18. 8. 2010
Hiroshima and Nagasaki, August 1945
Pacific War and Potsdam Conference
In the Pacific very fierce fights were still raging between Allies and Japan. During bloody fights, American soldiers succeeded in gaining strategically important islands Okinawa and Iwo Jima, and built airports there. These airports were used as a base for aerial offensive, the target of which was the invasion of the main Japanese islands. Military strategists and generals realized that it would not be an easy operation. Japanese soldiers were ready to defend islands with unconceivable fierceness as it had been proved during previous fights, during which no prisoners of war had been gained by Americans because Japanese soldiers fought until the last gasp. For the American and European soldiers fighting in the Pacific was strange the Japanese willingness of self-sacrifice, which was famous in particular in case of Kamikaze aircrafts.
The representatives of the Allies who met after the end of the war in Potsdam near Berlin negotiated on the situation in the Pacific and adopted so-called Potsdam Declaration addressed to the Japanese representatives. The American president Harry Truman, the British Prime Minister Winston Churchill and the Chinese leader Chiang Kai-Shek called on representatives of the "Land of the Rising Sun" to immediate surrender; otherwise Japanese military forces as well as the entire country would be totally destroyed, they threatened. The Declaration was not adopted by the Soviet Union, as there was no state of belligerency between the two countries. Just because of results of the conference, the Soviets became engaged in the war conflict against Japan on 8 August 1945.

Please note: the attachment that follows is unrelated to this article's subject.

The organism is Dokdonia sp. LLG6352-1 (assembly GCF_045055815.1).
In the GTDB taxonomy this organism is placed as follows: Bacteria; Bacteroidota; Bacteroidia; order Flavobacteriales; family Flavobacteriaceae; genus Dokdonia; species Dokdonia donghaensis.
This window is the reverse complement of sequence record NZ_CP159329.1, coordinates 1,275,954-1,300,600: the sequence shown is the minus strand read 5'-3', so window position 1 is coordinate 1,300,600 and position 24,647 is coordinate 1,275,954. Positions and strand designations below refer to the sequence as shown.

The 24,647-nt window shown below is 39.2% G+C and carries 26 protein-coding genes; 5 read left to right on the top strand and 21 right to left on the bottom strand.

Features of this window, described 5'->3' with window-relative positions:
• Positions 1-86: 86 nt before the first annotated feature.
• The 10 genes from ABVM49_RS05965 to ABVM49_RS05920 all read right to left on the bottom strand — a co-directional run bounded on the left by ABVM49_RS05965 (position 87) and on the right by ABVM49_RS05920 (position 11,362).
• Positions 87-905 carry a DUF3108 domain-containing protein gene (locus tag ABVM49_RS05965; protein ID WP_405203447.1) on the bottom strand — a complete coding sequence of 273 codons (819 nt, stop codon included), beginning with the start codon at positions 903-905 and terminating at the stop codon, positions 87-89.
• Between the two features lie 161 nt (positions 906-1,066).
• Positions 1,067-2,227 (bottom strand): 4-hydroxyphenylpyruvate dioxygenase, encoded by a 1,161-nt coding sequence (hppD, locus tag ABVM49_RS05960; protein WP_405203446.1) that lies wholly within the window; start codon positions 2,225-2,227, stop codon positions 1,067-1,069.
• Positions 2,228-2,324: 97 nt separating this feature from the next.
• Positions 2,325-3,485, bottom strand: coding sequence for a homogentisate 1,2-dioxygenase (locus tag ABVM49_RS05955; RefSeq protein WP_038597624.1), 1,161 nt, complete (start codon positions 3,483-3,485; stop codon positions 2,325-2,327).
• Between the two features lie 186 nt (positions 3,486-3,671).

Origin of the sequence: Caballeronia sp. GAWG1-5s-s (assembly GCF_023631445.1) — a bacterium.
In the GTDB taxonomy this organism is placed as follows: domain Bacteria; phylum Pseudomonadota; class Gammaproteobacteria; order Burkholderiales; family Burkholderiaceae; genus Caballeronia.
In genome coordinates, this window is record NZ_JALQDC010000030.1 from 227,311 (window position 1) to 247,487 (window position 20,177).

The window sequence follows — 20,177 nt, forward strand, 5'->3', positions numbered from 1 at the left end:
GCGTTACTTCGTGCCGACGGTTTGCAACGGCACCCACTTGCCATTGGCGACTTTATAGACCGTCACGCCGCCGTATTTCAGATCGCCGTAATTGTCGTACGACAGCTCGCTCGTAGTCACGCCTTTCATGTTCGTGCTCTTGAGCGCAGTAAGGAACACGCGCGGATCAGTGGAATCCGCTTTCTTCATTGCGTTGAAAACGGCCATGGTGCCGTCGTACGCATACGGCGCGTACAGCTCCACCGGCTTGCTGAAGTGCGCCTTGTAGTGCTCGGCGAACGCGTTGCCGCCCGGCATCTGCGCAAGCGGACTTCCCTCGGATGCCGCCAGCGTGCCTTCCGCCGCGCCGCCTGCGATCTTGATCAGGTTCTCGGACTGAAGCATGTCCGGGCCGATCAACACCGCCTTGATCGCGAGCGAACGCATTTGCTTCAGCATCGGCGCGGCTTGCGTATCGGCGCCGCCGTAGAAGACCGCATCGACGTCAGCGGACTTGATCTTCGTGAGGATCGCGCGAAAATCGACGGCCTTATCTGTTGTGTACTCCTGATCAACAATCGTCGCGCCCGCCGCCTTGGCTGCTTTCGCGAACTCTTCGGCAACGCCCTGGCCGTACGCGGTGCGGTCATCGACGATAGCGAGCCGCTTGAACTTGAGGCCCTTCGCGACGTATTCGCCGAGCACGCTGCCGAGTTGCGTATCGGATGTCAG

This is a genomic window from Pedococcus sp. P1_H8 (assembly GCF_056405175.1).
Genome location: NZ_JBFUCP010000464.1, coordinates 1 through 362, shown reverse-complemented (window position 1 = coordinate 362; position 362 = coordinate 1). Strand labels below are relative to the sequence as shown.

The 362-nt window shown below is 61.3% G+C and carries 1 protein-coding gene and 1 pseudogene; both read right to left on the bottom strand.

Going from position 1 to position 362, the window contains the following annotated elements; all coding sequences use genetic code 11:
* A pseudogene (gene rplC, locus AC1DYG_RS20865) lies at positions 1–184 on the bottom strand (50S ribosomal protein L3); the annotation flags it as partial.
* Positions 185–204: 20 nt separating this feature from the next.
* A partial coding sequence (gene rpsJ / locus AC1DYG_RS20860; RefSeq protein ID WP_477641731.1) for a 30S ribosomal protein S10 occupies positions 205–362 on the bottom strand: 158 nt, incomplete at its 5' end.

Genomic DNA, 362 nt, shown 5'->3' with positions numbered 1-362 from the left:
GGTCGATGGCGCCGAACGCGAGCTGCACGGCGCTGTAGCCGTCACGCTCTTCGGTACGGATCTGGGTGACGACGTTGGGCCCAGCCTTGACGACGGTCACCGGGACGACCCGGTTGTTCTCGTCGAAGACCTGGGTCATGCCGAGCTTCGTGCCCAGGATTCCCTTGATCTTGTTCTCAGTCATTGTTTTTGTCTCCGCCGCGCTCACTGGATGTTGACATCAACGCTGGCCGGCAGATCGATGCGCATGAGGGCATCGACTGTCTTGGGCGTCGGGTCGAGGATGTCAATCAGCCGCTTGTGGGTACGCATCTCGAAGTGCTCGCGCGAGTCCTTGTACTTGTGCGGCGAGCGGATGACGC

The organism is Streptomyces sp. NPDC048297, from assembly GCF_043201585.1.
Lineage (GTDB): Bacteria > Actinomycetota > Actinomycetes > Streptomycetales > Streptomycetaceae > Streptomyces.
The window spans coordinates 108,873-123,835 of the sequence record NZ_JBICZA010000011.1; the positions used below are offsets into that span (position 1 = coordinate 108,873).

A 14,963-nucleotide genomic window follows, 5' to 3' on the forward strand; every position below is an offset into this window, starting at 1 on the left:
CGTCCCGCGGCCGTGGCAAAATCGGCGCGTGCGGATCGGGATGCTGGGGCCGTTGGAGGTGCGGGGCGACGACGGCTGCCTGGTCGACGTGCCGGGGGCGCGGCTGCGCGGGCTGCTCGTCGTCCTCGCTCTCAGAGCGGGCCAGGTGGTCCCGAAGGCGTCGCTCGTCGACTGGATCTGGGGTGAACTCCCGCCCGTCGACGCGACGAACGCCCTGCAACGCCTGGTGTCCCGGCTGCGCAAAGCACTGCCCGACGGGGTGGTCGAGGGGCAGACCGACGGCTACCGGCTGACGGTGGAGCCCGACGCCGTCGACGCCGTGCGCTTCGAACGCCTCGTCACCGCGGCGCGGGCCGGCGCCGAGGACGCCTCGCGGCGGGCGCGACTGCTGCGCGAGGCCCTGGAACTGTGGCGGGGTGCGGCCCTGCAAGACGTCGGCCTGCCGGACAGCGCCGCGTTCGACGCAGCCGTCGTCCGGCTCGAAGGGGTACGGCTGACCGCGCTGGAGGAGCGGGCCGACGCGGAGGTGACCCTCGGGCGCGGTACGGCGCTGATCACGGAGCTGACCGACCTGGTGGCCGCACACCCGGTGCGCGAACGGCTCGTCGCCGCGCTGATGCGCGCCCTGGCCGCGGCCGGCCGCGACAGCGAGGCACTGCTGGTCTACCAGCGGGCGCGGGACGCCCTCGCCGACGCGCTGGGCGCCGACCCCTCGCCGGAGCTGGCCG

Japanese representatives refused the above-mentioned Declaration and decided to continue the war. The president of the United States of America was facing a dilemma concerning the way of continuation of the war. On the one hand there was a possibility of landing on Japanese islands but war strategists warned the president as they expected high material and especially human losses. On the other hand, there was a possibility to use nuclear weapons. President Harry Truman finally chose the latter variant and hoped that use of nuclear weapons would have strong impact on the Japanese resolution to continue the war. He hoped that Japanese would understand what technological advantage the Allies had in comparison with Japan and that Japan would finally surrender and thus lots of soldiers would be saved because in case of conquering Japan lots of lives would be lost.
Atomic Bomb Development
The United States of America launched the atomic bomb development, also known under the name Manhattan Project, as early as in 1939. The stimulus for launching the project was probably well-known letter of Albert Einstein to President Franklin Roosevelt, in which famous physicist supported by his colleagues expressed an presumption that Nazis had started the atomic bomb production and that it was absolutely necessary for the United States to start research and development concerning such weapons as it was in the interest of their national security. In the course of the following years it became more and more clearer that the United States of America were likely to be engaged in the war, which was proved at the end of 1941.